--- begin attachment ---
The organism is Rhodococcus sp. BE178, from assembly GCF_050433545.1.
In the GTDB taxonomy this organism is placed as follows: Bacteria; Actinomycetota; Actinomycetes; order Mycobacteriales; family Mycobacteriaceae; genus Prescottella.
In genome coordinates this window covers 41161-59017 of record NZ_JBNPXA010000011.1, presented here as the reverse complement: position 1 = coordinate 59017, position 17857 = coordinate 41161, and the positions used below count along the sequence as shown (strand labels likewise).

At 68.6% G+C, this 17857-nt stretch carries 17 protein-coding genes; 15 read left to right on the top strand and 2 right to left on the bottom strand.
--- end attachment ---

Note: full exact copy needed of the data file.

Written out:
The organism is Rhodococcus sp. BE178, from assembly GCF_050433545.1.
In the GTDB taxonomy this organism is placed as follows: Bacteria; Actinomycetota; Actinomycetes; order Mycobacteriales; family Mycobacteriaceae; genus Prescottella.
In genome coordinates this window covers 41161-59017 of record NZ_JBNPXA010000011.1, presented here as the reverse complement: position 1 = coordinate 59017, position 17857 = coordinate 41161, and the positions used below count along the sequence as shown (strand labels likewise).

At 68.6% G+C, this 17857-nt stretch carries 17 protein-coding genes; 15 read left to right on the top strand and 2 right to left on the bottom strand.